Brands are seeing this as a way to differentiate, increasing brand loyalty and recognition, explains Gill Wilson, a sustainability marketing professor at IE Business School in Madrid. In categories like craft beer and in countries like the UK, brands are competing for a fickle consumer that is keen to always try out new styles, so carbon claims “might not be a category driver but they can be a category differentiator”, she says.

Jennifer Yule, a lecturer in marketing at the University of Edinburgh business school, sees an “attention war” going on in the supermarket aisles. Brands are in a “state of panic” trying to align with the values of the consumers who really care about these issues, she adds.

The result is a proliferation of carbon claims, with each trying to outdo the next. And that has left consumers struggling to see the wood for the trees.

A 2022 survey conducted by Morning Consult showed most US consumers don’t know what carbon-neutral means. A 2023 study by Hartman Group looked at the various phrases linked with removing more greenhouse gases from the atmosphere, including carbon negative, carbon positive, climate positive and nature positive. “[…] companies should use only one of these terms to describe the act [or] practice of removing carbon from the atmosphere,” the group said in its Sustainability 2023 report.

In a 2022 survey from a German consumer protection organisation, only 13% of respondents linked carbon-neutral claims to offsetting. Research by the Authority for Consumers and Markets in the Netherlands has concluded that “there is a serious risk of deception when using general and vague terms such as ‘carbon neutral’ and ‘climate neutral’”.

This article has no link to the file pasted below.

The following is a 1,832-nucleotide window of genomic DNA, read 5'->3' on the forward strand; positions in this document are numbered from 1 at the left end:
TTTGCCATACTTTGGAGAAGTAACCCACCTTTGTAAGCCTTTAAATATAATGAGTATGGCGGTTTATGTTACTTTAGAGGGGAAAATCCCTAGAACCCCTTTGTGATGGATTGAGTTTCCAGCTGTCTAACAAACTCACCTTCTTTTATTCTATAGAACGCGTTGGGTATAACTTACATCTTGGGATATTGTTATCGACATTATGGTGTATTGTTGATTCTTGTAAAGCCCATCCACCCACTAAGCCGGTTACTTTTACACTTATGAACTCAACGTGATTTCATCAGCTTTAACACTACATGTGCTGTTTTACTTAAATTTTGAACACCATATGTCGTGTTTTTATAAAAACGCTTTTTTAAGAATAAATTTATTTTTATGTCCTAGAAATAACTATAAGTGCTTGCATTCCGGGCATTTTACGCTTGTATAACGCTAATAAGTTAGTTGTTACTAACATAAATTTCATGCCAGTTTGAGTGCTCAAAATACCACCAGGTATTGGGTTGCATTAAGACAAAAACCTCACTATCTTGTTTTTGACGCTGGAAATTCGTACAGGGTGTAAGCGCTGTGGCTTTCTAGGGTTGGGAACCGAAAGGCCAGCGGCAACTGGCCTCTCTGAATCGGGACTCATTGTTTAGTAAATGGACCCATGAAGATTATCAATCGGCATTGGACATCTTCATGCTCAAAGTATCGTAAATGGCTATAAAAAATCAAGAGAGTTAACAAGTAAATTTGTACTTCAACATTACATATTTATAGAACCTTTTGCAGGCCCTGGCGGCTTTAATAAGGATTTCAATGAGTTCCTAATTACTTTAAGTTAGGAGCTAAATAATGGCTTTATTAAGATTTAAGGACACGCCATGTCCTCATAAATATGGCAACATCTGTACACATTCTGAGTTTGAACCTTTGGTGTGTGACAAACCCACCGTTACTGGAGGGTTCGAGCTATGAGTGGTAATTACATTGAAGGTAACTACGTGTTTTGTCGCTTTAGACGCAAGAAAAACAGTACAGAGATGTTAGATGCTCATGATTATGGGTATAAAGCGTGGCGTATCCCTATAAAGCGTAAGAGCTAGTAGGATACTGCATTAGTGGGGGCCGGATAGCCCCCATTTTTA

Smith says Upfield doesn’t make carbon neutral or carbon negative claims at a product level. “We don’t want to risk confusing consumers or for them to think all our products are carbon negative,” she explains. “Ultimately, it’s important for consumers to start to understand the impact of the food they eat today.”

Once bitten

Nestlé is among those that have been criticised for allowing individual brands to make carbon-neutral claims using offsets, despite not doing so at a company level. “[…] most of the relatively small number of brands who did this are now moving away from it in line with the evolving external context,” a spokesperson says, adding: “The situation varies around the world and there may be a handful of Nestlé brands who continue making neutrality claims. We provide a robust framework for ensuring this is done in the right way and is only ever additional to and not a replacement for company decarbonisation efforts.”

This myopic tunnel vision on greenhouse gases means that other problems are ignored

Carl Olivier, Sustained

There is little doubt the controversies around carbon neutral will have tainted similar claims, including carbon negative. Edinburgh University’s Yule identifies a “mismatch” between the brands and the messaging. She says it makes perfect sense for a start-up to promote about their environmental efforts when it forms part of their core remit – “as a consumer you can read that and you’re drinking the Kool-aid”. But when one of the food or drink behemoths has a go it’s far harder to swallow. “It’s not what they stand for, so that’s when you see the carbon claims being used as a PR [and] marketing communications tool”.

Some also wonder why brands maintain this fixation on only carbon to communicate with consumers. “This myopic tunnel vision on greenhouse gases means that other problems are ignored, and in many cases exacerbated, which will lead to some nasty outcomes,” says Carl Olivier, CEO and co-founder at Sustained, a tech start-up specialising in life cycle assessment for food and drink manufacturers. With this in mind, he adds, carbon negative seems a lot less helpful as a term than something like “environmentally positive”.

The search for the perfect green claim continues but guilt-free consumption is some way off.